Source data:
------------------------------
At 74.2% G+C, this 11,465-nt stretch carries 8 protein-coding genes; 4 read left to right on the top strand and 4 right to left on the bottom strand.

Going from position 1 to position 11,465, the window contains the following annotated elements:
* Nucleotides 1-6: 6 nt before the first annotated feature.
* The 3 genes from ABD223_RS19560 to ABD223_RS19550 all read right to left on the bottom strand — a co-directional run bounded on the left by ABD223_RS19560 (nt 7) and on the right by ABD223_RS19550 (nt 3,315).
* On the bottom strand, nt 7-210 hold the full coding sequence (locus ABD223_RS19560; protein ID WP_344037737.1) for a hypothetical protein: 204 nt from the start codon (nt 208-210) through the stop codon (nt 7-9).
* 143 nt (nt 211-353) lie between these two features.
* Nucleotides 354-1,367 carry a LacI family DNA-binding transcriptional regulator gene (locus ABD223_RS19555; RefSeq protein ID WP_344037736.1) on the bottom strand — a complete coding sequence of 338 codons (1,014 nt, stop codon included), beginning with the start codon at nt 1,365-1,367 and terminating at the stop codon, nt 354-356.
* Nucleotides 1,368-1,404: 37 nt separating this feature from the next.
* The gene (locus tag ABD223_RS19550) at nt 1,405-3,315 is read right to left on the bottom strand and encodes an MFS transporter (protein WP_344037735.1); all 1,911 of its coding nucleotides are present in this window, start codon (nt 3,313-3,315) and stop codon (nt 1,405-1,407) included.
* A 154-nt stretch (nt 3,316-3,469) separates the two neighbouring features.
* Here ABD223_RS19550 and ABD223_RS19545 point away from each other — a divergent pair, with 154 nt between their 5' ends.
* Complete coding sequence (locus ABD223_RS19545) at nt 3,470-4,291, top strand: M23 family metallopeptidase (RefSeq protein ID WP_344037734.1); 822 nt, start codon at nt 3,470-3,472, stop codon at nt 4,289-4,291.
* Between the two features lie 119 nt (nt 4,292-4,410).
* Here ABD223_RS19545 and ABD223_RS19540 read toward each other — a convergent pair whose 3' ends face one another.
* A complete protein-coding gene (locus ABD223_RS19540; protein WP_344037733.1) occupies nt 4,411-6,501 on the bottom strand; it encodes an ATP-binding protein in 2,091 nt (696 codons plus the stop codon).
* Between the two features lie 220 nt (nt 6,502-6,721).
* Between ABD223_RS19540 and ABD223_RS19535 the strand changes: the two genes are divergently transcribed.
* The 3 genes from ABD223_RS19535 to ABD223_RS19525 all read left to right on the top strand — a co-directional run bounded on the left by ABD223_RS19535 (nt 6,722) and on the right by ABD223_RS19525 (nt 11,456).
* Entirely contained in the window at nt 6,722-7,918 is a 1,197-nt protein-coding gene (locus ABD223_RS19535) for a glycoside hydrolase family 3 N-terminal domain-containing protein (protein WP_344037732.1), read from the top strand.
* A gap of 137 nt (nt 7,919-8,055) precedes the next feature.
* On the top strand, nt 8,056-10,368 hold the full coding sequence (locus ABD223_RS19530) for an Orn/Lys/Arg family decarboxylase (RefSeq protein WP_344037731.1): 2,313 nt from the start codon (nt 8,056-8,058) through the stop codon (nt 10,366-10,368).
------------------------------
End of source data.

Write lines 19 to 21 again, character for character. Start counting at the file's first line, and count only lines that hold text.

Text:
* Entirely contained in the window at nt 6,722-7,918 is a 1,197-nt protein-coding gene (locus ABD223_RS19535) for a glycoside hydrolase family 3 N-terminal domain-containing protein (protein WP_344037732.1), read from the top strand.
* A gap of 137 nt (nt 7,919-8,055) precedes the next feature.
* On the top strand, nt 8,056-10,368 hold the full coding sequence (locus ABD223_RS19530) for an Orn/Lys/Arg family decarboxylase (RefSeq protein WP_344037731.1): 2,313 nt from the start codon (nt 8,056-8,058) through the stop codon (nt 10,366-10,368).